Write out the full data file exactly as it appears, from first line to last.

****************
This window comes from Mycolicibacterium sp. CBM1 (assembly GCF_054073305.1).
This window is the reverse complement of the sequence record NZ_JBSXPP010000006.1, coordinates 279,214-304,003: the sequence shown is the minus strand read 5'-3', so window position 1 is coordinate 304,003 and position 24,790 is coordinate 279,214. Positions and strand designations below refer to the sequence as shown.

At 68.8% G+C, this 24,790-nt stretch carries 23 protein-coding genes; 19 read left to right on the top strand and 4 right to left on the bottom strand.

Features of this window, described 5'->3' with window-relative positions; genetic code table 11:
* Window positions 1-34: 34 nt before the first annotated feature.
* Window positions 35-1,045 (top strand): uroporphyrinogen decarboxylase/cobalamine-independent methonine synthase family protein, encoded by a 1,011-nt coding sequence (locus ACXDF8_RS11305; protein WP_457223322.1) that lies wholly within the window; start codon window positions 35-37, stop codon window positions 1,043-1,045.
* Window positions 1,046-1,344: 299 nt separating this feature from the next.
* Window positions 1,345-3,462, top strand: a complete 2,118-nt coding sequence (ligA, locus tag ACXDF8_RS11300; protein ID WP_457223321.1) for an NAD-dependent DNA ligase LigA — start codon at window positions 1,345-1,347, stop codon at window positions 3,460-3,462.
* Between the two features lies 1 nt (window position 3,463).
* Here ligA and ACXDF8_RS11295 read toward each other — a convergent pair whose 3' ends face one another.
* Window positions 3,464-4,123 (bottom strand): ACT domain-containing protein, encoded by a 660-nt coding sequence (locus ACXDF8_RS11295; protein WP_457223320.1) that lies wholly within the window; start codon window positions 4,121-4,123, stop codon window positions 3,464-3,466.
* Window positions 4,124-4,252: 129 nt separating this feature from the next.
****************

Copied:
This window comes from Mycolicibacterium sp. CBM1 (assembly GCF_054073305.1).
This window is the reverse complement of the sequence record NZ_JBSXPP010000006.1, coordinates 279,214-304,003: the sequence shown is the minus strand read 5'-3', so window position 1 is coordinate 304,003 and position 24,790 is coordinate 279,214. Positions and strand designations below refer to the sequence as shown.

At 68.8% G+C, this 24,790-nt stretch carries 23 protein-coding genes; 19 read left to right on the top strand and 4 right to left on the bottom strand.

Features of this window, described 5'->3' with window-relative positions; genetic code table 11:
* Window positions 1-34: 34 nt before the first annotated feature.
* Window positions 35-1,045 (top strand): uroporphyrinogen decarboxylase/cobalamine-independent methonine synthase family protein, encoded by a 1,011-nt coding sequence (locus ACXDF8_RS11305; protein WP_457223322.1) that lies wholly within the window; start codon window positions 35-37, stop codon window positions 1,043-1,045.
* Window positions 1,046-1,344: 299 nt separating this feature from the next.
* Window positions 1,345-3,462, top strand: a complete 2,118-nt coding sequence (ligA, locus tag ACXDF8_RS11300; protein ID WP_457223321.1) for an NAD-dependent DNA ligase LigA — start codon at window positions 1,345-1,347, stop codon at window positions 3,460-3,462.
* Between the two features lies 1 nt (window position 3,463).
* Here ligA and ACXDF8_RS11295 read toward each other — a convergent pair whose 3' ends face one another.
* Window positions 3,464-4,123 (bottom strand): ACT domain-containing protein, encoded by a 660-nt coding sequence (locus ACXDF8_RS11295; protein WP_457223320.1) that lies wholly within the window; start codon window positions 4,121-4,123, stop codon window positions 3,464-3,466.
* Window positions 4,124-4,252: 129 nt separating this feature from the next.